One thing to consider, once we get right down to the nitty gritty of the script writing, is that we might SPOIL aspects of the original by visualising it.  I mean that in showing some special scene, that many people know of already, we can end up robbing it of its power by visualising it too ‘narrowly’. Take, for example, when we read that Tiny Tim has died in A Christmas Carol. Many people have their own idea of what that scene looks like, because they have being ‘re-imaging’ it themselves reading the original novel. Now we come along and FIX that to one specific visual, and it’s often disappointing. Of course this is the job of the artist, and we are talking about writing here. But, as many people don’t seem to understand about comics, it’s the writer who first goes through the visualising process and much of what you SEE on the page has been described by them to the artist (this is not to downgrade the role of the artist of course! - just to point out that the comic book writer is also involved in the process of how things are visualised on the page). So it’s first of all the writers responsibility when making an adaptation to avoid spoiling important scenes in the visualisation process. One way to achieve this, its seems to me, is to leave the scenes intentional vague. Not to show too much, to leave room for the reader to still put their own ideas in of how this should look. For that Tiny Tim scene in which the father goes up to the death bed of his beloved child, we made it so that almost nothing of the dead child can be seen. Only the fathers emotions are shown, the rest is left obscure - with ‘room to breath’.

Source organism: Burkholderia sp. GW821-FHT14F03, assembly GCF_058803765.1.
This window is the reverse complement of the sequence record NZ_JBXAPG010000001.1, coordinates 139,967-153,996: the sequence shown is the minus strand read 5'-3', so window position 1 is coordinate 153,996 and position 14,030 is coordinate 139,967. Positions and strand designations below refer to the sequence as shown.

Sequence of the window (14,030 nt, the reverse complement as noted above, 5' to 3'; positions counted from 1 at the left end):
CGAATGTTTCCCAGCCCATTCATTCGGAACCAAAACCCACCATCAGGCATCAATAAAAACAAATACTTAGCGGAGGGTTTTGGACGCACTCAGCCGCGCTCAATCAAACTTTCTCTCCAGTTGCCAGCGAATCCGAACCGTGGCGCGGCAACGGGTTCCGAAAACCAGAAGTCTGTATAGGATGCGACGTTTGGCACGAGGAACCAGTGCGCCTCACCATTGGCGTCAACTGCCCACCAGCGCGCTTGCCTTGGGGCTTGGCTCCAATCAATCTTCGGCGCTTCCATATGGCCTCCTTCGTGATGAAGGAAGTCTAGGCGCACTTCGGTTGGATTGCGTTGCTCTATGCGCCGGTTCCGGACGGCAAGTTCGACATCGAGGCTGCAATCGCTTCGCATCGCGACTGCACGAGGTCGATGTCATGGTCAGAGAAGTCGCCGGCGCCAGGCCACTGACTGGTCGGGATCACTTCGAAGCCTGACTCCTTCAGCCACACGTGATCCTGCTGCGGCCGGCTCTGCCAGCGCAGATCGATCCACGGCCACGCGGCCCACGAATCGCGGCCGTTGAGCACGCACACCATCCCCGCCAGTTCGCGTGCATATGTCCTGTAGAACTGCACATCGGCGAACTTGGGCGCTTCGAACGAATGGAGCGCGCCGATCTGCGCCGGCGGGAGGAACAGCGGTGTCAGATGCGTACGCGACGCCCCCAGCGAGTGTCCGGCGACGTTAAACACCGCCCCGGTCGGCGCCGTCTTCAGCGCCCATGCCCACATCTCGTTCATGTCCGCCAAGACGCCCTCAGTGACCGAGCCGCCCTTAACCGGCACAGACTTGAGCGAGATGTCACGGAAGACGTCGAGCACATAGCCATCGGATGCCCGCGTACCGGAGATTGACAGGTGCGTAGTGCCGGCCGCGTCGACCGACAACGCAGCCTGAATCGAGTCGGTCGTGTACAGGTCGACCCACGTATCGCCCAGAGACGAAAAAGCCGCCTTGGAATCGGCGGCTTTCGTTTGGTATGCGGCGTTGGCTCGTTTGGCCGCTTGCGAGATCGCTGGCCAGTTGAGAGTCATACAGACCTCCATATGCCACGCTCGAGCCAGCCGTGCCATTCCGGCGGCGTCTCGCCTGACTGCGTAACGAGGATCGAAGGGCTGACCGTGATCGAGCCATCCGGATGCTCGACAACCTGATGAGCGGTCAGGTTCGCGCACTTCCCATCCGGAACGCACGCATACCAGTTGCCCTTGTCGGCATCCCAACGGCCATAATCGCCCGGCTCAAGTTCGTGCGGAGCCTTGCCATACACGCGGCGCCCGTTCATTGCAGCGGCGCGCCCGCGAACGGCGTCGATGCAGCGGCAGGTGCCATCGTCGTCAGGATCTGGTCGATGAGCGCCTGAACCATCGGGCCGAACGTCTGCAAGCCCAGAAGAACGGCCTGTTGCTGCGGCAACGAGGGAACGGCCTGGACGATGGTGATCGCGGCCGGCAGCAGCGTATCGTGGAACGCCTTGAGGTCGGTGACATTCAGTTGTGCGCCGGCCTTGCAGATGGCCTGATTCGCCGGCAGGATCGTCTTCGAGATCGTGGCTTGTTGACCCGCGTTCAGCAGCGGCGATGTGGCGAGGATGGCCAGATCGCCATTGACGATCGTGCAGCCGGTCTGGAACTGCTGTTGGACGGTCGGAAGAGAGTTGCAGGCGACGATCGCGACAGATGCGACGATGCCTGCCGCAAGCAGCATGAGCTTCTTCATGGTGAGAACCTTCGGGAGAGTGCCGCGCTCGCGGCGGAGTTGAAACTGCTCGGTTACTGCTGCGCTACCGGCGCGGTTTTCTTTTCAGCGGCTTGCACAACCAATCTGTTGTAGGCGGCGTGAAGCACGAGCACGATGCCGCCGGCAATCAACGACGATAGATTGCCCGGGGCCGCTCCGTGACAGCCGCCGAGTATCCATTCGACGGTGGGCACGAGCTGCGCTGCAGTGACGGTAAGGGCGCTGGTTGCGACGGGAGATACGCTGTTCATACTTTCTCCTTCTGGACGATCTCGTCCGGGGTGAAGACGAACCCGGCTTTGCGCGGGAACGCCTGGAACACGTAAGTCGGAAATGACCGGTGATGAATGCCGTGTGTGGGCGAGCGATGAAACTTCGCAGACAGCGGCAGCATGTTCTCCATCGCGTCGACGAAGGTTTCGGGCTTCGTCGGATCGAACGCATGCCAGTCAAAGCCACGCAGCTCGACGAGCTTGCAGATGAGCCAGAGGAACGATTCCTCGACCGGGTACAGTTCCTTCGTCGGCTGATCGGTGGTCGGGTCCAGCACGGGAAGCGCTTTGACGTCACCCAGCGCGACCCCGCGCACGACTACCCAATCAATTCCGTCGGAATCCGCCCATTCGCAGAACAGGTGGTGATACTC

There’s more to say, but this has already become a marathon (internationally known as snickers) essay, so I will stop there.

Thanks a lot, Sean, it’s been fascinating to learn about some of the challenges of adaptation. I’ll look forward to your future Classical Comics volumes next year.

Sean Michael Wilson is a comic book writer from Scotland, now living in Japan.

Posted: October 19, 2008


Mailing list sign-up: